Traffic refers to the number of people who visit your website in a defined period of time. The more traffic your website receives, the better it is for your business. But the traffic must be genuine and qualitative. In simpler terms, it should be real people who interact with the website, buy products, and read the content to get actual results.

2. Keywords

As a content writer, understanding the importance of SEO keywords is essential. Keywords are a group of key search terms through which users search for specific products and services. In SEO writing, you must incorporate an optimal amount of keywords to help your website rank in search engineswhen a user searches for something similar.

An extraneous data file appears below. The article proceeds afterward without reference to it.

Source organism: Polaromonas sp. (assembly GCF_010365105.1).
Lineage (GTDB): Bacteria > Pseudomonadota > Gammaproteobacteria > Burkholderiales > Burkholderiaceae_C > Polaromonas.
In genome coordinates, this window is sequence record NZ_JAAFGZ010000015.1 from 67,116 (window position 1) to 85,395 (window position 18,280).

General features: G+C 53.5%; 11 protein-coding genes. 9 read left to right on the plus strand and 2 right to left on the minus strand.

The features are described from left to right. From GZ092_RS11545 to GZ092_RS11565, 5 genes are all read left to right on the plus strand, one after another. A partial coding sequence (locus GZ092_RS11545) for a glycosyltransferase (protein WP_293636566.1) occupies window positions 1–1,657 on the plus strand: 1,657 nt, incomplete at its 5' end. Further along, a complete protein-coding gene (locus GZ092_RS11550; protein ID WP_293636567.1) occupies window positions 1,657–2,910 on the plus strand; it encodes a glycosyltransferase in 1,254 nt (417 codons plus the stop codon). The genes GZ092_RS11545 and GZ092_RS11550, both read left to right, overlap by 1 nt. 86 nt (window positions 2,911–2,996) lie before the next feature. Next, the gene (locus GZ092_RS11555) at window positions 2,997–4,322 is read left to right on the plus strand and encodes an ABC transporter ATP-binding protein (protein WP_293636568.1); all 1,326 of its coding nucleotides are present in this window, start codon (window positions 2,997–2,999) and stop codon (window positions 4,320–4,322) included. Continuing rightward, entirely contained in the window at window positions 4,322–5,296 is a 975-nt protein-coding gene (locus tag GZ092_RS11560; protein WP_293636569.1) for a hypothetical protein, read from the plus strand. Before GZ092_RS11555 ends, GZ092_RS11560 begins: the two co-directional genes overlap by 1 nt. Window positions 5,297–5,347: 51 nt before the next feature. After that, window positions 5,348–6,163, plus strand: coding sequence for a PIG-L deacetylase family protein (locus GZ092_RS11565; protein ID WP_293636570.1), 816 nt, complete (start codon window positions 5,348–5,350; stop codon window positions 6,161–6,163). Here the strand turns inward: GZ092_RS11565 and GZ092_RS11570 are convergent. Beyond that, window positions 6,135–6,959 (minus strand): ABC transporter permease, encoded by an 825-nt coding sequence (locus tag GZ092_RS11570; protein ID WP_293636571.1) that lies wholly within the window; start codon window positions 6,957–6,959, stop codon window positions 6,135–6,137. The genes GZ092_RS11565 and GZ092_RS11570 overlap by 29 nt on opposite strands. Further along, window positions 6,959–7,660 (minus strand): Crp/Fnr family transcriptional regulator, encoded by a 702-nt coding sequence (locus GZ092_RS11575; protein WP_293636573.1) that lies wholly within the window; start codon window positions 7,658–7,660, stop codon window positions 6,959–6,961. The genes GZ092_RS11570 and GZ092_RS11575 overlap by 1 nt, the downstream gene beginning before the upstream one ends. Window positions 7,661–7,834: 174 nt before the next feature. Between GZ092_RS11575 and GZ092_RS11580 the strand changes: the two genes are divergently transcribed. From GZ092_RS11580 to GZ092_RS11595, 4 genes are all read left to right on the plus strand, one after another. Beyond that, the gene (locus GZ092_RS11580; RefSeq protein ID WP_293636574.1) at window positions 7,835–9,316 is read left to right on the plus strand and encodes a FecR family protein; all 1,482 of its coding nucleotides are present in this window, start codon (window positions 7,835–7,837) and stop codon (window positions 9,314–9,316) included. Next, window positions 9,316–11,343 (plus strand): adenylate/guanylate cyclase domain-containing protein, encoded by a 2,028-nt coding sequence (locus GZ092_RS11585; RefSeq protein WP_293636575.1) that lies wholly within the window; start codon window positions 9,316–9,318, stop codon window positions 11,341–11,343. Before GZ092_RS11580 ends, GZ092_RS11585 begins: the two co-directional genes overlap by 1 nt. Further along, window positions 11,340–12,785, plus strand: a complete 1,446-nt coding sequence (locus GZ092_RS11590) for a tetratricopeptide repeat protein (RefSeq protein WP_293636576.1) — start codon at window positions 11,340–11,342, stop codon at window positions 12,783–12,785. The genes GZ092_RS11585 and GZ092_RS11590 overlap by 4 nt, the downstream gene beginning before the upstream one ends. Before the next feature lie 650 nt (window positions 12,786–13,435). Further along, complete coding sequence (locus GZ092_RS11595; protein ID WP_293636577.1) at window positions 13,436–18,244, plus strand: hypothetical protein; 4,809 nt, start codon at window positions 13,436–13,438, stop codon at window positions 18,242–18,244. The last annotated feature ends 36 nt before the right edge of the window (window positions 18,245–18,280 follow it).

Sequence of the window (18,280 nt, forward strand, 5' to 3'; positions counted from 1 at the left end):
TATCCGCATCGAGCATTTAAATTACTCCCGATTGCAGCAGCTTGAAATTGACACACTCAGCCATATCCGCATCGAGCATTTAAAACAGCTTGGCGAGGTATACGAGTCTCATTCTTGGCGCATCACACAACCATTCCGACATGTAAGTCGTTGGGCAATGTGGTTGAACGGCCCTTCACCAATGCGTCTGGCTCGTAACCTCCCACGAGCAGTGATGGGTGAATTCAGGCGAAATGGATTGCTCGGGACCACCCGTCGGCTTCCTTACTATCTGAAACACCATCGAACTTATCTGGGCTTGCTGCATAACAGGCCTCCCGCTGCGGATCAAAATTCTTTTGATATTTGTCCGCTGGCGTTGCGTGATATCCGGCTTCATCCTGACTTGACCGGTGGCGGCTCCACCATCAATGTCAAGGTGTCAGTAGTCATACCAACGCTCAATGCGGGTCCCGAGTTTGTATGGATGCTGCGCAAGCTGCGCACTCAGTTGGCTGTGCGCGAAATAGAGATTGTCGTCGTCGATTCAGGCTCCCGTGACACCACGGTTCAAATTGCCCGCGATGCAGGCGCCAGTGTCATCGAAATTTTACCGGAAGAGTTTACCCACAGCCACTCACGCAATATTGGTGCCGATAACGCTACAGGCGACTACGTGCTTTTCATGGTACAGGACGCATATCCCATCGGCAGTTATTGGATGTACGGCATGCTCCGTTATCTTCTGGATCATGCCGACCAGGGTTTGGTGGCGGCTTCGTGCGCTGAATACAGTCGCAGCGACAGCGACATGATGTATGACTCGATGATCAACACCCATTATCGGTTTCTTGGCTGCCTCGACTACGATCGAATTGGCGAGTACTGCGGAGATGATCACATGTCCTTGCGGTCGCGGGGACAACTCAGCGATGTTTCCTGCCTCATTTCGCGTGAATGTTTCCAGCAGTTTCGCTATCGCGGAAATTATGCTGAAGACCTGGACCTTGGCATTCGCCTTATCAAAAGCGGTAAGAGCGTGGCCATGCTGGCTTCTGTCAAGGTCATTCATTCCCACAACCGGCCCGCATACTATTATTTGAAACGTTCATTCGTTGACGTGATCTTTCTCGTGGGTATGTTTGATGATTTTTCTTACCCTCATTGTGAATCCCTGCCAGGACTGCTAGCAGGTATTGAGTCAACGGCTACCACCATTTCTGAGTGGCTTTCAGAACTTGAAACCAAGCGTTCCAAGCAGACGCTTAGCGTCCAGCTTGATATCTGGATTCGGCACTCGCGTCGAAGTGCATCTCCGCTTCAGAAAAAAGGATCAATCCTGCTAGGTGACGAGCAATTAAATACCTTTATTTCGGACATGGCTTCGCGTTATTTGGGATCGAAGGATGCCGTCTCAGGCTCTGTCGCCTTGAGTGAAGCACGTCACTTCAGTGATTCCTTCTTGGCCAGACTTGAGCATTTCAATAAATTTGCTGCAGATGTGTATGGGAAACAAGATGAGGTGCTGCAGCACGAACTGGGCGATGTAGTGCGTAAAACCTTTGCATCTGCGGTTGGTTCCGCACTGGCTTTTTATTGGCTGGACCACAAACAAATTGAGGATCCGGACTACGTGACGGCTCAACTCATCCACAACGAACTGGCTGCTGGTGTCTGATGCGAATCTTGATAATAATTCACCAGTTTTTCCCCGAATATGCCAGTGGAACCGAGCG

However, while improving your writing with keywords, don’t use them excessively, as that could be flagged as spam.


A search engine results page is a list of results that a search engine displays upon searching for keywords. According to Neil Patel, the first page is usually given the utmost importance as 75% of people don’t scroll past it. While improving SEO for blogs, the higher your keyword density, the more likely your article is to appear on the first page.

4. Anchor text

When you read a blog or an article online, certain texts are highlighted in a different colour that directs you to a different page. This highlighted text is known as anchor text. It is the clickable text in the content.

Anchor texts give a hint at the kind of content available on the linked page, increasing the user’s likelihood of clicking on it.